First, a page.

Vaccines against harmful viruses, treatments for life-threatening diseases, early genetic disorder identification and other groundbreaking innovations seem within reach; however, there remain challenges in realizing this revolution.
Europe must increase biotech funding and inculcate an entrepreneurial culture with increased risk-taking and entrepreneurialism, while simultaneously addressing inconsistent regulation across countries.
Digitizing healthcare and biotech is revolutionizing research and operations. Companies can conduct low-cost experiments and explore potential growth areas more freely than before – all while maintaining profitability and competitiveness in the marketplace.
Digital technologies are helping biotech and health-tech startups to transform the way healthcare and life sciences is practiced, from gene therapy, micro-robotics, cellular biology and genomic medicine – to gene editing technology and genome editing services. Digitalization in these fields helps address complex industry challenges such as regulatory uncertainty and cost pressures that have traditionally hampered innovation.
Biosplice, for instance, has pioneered therapies using alternative splicing to manipulate stem cells and prevent conditions like skin diseases, bone and joint issues, hair loss and more. They have also explored methods to make aging cells regenerate as rapidly as embryonic ones. Furthermore, Atomwise uses AI technology to revolutionize drug discovery with their approach combining machine learning and deep learning for data analysis on large sets.
As part of the COVID-19 pandemic, in-person healthcare services were limited, creating an opportunity for healthtech startups such as telemedicine to grow. Abimbola Adebakin of Advantage Health Africa, an online pharmacy platform serving consumers directly, saw her revenue multiply tenfold during this period.
She believes digital health solutions will increase access to healthcare for people living in marginalized communities, including telemedicine, remote monitoring and apps that reduce stigma.
Although COVID-19 may have dampened healthtech startups’ markets temporarily, their long-term potential remains strong. This is particularly evident in Africa where healthcare spending represents only 10% of GDP; many Africans live in rural areas without access to affordable health services; healthtech startups can fill these gaps and provide affordable yet accessible care to underserved populations.
Investing in science
Science plays an enormous role in our everyday lives, from its effect on the night sky to our food choices and medications taken. Now more than ever before is it essential that we invest in science.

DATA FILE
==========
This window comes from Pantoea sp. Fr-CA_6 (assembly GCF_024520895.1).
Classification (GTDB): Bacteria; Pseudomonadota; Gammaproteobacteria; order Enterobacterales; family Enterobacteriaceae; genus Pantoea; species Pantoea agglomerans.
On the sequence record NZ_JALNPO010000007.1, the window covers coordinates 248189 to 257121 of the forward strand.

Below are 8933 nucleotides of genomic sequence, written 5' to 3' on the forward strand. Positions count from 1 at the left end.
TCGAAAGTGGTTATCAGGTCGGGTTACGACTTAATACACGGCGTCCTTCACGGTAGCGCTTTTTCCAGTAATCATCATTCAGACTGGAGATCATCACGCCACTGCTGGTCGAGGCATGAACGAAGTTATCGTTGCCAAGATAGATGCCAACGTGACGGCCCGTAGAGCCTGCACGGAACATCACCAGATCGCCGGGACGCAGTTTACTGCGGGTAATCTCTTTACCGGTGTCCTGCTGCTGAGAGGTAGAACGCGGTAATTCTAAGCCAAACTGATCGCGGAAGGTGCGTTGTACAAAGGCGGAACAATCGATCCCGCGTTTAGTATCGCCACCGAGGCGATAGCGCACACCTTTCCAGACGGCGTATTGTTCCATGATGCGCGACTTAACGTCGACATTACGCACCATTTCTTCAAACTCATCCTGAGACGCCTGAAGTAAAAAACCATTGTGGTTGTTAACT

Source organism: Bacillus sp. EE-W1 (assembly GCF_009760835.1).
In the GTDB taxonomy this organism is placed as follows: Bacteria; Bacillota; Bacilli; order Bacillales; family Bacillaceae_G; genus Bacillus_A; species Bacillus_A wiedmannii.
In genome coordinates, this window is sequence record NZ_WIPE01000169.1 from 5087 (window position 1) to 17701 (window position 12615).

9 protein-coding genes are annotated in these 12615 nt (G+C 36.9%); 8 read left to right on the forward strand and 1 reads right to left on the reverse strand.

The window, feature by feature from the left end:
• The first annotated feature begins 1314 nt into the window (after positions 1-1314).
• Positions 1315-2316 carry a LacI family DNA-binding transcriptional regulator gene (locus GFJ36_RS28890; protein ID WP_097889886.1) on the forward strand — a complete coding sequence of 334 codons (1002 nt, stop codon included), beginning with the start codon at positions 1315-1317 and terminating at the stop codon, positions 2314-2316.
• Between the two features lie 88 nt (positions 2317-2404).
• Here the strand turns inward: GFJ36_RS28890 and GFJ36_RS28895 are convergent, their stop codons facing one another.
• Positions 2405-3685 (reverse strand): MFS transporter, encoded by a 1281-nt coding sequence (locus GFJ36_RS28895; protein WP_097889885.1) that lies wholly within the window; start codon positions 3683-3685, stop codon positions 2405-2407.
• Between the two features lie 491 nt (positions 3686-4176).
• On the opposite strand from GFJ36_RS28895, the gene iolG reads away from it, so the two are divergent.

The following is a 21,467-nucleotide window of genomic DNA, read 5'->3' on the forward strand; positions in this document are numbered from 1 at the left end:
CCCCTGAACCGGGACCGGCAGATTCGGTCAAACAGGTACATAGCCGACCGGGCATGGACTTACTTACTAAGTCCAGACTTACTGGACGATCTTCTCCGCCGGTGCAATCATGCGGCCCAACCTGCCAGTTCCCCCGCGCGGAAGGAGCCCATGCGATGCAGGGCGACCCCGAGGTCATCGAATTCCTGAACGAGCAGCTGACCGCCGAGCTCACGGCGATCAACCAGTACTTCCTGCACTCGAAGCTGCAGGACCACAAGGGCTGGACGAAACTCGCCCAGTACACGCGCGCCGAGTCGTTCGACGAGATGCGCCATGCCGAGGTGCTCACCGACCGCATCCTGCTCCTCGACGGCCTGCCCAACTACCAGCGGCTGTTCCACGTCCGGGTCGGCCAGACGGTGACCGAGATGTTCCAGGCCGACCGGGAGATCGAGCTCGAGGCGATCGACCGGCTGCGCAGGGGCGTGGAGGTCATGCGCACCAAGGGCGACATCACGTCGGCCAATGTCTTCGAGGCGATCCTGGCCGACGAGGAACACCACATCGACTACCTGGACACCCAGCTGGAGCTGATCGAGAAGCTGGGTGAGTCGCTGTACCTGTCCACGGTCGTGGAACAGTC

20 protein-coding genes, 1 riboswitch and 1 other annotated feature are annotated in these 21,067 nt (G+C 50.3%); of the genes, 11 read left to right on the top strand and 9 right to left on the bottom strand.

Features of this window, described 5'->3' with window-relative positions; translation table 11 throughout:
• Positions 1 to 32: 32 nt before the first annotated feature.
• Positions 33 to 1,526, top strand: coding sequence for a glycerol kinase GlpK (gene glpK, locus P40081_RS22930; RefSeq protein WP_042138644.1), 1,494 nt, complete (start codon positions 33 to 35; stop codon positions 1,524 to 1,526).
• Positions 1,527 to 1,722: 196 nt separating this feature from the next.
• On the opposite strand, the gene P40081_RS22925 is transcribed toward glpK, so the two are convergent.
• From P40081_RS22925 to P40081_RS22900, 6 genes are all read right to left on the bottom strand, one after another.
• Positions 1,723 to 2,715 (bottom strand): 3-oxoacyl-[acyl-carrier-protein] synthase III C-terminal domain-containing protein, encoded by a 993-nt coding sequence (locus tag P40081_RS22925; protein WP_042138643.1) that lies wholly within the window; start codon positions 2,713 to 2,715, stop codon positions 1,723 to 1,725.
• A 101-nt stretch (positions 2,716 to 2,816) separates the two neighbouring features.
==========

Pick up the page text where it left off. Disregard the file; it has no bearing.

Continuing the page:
Biological innovation has the power to disrupt entire value chains, prompting businesses in virtually every sector to alter their strategies in response. To accomplish this task successfully will require effective trilateral partnerships among government, business, and academia.
Investment in scientific research is the only way to guarantee future generations will have access to quality healthcare, while keeping companies competitive and offering affordable medical treatments to billions. A prime example is the rapid development of COVID-19 vaccine which was made possible due to years-long investments; similarly for cutting-edge technologies – government must commit further investments for breakthrough advancement.
Biotech and health-tech companies are harnessing innovative technologies to transform healthcare today, encouraging self-care while increasing efficiency for healthcare practitioners, and creating effective medications to treat diseases that were once incurable.
Biotech startup founders tend to be older; with experience working at Big Pharma developing drugs for many years prior, and needing higher salaries and security when joining a startup due to drug development taking more than several years to develop drugs.
Regenerative medicine startups focus on using stem cell-derived therapies to restore diseased organs and tissues with stem cell therapies derived from stem cells derived from stem cells; such technology can treat degenerative diseases and injuries such as diabetes. Other startups reimagine medication delivery; FundamentalVR’s technology offers virtual procedures with physical sensory feedback so doctors can train with patients before surgery, reduce medical error rates, increase patient satisfaction rates, and even decrease costs by eliminating expensive live surgeries altogether.